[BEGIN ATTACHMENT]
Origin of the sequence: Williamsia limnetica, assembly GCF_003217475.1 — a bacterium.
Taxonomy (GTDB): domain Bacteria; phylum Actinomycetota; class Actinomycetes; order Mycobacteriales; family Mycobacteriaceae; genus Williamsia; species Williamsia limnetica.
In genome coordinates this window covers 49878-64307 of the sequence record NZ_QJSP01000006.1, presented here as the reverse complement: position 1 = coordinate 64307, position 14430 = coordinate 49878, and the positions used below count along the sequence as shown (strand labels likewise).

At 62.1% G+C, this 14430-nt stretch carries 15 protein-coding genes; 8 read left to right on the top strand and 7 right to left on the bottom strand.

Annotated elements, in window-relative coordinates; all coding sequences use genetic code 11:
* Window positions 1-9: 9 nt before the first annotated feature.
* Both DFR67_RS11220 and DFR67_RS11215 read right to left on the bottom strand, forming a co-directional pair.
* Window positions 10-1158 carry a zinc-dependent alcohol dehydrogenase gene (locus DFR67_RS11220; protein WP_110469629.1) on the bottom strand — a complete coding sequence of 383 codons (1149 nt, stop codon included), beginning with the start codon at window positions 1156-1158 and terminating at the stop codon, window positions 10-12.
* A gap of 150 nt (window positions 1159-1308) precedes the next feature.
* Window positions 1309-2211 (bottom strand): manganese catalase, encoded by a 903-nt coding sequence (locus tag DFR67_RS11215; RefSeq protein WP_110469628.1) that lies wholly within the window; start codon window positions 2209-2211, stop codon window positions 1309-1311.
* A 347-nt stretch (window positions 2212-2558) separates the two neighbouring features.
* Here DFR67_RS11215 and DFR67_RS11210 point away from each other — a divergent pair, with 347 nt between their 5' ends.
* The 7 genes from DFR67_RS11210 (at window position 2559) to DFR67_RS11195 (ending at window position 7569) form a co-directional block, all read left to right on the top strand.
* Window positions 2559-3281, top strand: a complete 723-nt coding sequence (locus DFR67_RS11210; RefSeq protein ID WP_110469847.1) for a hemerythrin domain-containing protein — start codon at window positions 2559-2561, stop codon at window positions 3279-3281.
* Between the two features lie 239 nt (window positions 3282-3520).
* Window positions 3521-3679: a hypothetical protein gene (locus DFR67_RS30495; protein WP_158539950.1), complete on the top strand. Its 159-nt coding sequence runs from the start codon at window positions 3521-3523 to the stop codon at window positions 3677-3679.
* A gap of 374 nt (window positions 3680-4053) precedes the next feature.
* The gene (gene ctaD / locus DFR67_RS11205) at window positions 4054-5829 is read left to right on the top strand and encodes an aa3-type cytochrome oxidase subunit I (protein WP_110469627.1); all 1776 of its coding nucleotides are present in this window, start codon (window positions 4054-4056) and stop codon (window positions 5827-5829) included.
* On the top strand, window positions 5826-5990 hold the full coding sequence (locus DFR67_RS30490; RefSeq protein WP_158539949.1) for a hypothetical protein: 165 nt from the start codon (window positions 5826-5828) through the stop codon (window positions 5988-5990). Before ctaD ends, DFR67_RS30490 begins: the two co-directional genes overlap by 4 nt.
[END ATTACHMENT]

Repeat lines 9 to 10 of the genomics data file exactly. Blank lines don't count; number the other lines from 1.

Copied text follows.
* A gap of 150 nt (window positions 1159-1308) precedes the next feature.
* Window positions 1309-2211 (bottom strand): manganese catalase, encoded by a 903-nt coding sequence (locus tag DFR67_RS11215; RefSeq protein WP_110469628.1) that lies wholly within the window; start codon window positions 2209-2211, stop codon window positions 1309-1311.